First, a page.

The 46-year-old actress talks to ET about why she'll never stop subverting expectations for Asian actors in Hollywood.
Sandra Oh is on the hunt.
In the BBC America spy thriller Killing Eve, from executive producer Phoebe Waller-Bridge (Fleabag) and based on the Villanelle novels by Luke Jennings, Oh plays Eve Polastri, a bored, desk-bound MI-5 officer who becomes entrenched in the high-stakes world of a brilliant psychopathic assassin, Villanelle (Jodie Comer) -- the latest killer she's been ordered to bring down. As their cat-and-mouse game intensifies, Eve's obsession with Villanelle reaches dangerous proportions.
“At the beginning, you see Eve in a fairly insecure light -- and not very confident -- and we’ll see her grow from there," Oh tells ET, sharing traits of Eve's that she's particularly fond of: "She is quite unconscious and it’s always fun to play someone who doesn’t know why they’re really doing something because you’re constantly in the mystery. I try to live my life as consciously [and] as awake as possible, so it’s great to play someone who isn’t. And as the eight-part series continues on, you’ll see my character and [Villanelle] make a lot of mistakes, go off the rails, and get swept up and taken by the energy that is driving these two characters closer together.”
As the series progresses, Eve's infatuation with Villanelle grows to unhealthy levels, the ruthlessness with which the young killer operates under an addiction Eve grows increasingly desperate to unpack and solve. One major contributor, Oh notes, is the void Eve feels in the mundanity of her life -- both professionally and personally.
“Eve doesn’t know what is driving Villanelle and I think it’d be interesting for every woman, particularly playing this middle-aged character who is a spy with a handbag, to ask: 'What is driving you towards coming into contact with a young, youthful, beautiful, strong killer?'" the Grey's Anatomy alum says. "Villanelle definitely holds elements and characteristics that Eve very much needs in her own life.”
Though the first two episodes barely scratch the surface in answering Villanelle's modus operandi, Oh promises that the picture becomes much clearer as to the ultimate endgame when Villanelle's complex history gradually reveals itself. “We will eventually get into Villanelle’s past," the 46-year-old actress hints. "It’s always interesting to ask what drives characters. What drives us?”
Oh shared that one of the key reasons she signed on for Killing Eve was Waller-Bridge's depiction of two fiercely intelligent women at the center of a spy story. As one of a handful of visible Asian actors working in film and television, Oh was candid about the importance in making sure that she played her part in showing that people who look like her are capable of subverting stereotypes.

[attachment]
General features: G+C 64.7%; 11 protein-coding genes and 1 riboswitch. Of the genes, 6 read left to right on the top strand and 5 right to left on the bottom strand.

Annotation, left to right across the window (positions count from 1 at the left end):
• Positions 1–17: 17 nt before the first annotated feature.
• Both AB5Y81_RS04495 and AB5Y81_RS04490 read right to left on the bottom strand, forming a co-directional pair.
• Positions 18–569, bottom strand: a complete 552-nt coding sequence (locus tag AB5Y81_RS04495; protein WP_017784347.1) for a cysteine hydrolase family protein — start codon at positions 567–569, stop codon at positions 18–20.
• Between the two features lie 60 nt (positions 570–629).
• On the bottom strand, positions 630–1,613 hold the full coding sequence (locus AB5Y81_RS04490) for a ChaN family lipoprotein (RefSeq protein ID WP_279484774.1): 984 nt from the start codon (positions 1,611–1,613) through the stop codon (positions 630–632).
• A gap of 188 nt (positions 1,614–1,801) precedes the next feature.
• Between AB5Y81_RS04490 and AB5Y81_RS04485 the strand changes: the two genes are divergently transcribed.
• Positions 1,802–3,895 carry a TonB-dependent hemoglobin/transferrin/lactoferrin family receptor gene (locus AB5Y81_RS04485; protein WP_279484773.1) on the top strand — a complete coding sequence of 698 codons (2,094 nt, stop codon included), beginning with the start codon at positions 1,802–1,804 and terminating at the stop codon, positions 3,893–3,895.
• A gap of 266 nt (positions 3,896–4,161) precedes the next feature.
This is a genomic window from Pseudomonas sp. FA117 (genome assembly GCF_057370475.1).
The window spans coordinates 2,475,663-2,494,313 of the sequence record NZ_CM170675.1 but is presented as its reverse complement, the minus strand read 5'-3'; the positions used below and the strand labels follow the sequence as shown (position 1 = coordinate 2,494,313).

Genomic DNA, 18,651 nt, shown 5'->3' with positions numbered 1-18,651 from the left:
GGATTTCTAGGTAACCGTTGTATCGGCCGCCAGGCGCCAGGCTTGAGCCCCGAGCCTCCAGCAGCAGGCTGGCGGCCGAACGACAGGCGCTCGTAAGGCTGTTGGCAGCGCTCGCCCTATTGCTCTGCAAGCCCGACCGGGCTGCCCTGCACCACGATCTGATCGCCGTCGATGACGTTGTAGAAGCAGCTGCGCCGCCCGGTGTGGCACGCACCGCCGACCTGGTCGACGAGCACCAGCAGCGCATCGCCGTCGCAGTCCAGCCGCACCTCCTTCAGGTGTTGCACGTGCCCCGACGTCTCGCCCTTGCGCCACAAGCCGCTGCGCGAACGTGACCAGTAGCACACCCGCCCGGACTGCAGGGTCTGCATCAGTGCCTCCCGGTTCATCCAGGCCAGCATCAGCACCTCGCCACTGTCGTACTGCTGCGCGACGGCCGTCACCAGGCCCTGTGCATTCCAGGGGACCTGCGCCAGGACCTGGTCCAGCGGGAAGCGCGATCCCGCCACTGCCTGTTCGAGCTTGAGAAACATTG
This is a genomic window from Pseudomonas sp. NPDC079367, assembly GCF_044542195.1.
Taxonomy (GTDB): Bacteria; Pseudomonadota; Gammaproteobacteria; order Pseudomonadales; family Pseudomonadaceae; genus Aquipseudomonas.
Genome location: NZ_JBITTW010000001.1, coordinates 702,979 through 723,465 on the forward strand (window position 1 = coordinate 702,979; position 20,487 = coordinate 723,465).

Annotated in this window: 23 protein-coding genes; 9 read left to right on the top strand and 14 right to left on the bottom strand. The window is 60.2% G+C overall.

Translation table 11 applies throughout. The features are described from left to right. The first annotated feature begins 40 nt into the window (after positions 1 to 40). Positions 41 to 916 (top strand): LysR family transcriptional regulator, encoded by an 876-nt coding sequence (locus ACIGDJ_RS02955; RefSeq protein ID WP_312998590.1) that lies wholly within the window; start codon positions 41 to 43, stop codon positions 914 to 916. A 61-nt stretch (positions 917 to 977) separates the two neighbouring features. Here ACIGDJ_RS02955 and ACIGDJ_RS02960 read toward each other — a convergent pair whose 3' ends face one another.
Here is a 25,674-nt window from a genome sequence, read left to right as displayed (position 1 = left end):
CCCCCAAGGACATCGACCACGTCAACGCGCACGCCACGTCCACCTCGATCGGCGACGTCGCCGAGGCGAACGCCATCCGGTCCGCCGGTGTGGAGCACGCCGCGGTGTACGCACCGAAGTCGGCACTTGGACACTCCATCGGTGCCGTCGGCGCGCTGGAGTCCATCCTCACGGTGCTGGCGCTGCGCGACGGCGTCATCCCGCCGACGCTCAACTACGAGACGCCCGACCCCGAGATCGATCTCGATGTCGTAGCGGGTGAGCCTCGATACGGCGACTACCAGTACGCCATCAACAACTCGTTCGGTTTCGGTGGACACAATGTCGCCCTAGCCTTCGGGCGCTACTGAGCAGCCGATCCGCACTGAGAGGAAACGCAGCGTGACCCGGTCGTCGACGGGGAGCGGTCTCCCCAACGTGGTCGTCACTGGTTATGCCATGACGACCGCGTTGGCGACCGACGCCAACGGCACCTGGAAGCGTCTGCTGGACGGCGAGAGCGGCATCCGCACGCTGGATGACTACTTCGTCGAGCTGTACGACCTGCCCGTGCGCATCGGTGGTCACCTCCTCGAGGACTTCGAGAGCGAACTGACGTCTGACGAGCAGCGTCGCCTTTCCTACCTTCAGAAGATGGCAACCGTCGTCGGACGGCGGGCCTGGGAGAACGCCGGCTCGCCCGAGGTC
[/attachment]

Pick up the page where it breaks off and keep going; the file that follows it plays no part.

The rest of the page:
"I feel acutely aware of how important it is and I absolutely want to be a part of it in the best way possible. The best way possible that I know how is to find the most interesting material and to do my best work for it. It’s too important to not care about it or to not try and be out of the box in some sort of way," Oh says, adding that Killing Eve is very much a female-run series. "The central voice of the show is a woman. The lead characters are women. The people producing are women. There is still a lot more work to do in diversity in front and behind the camera, but to be actively involved in creating something... Where can I go and see myself in some way?”
Oh added that she hopes the Asian community continues to be proactive about getting their voices and stories out into the world (a la the upcoming big-screen Crazy Rich Asians adaptation and TV's Fresh Off the Boat), revealing why she's more comfortable navigating this through creative avenues with roles like Killing Eve rather than politically.
“Definitely understanding deeply that it’s not enough and to encourage our own community to find its own voice in its own way, that’s one thing that I feel we have not found our own footing yet because it has to be from us, uniquely in us, and there’s a lot to explore in that because Asians are very, very diverse," Oh says. "Having been actively working in this space, where there has not been much representation at all and being some of the only visible faces, and I feel like this is the only way that it works for me, I only look at it creatively. Any other way just isn’t right for me."
As for Killing Eve, it's a roller-coaster ride of nerves, tension and unexpected twists.
“I hope people enjoy it," Oh says. "The way Phoebe takes the piss out of the thriller style and the stereotypes of who’s usually in these lead parts, it’s dynamite.”
Killing Eve premieres Sunday, April 8 at 8 p.m. ET/PT on BBC America.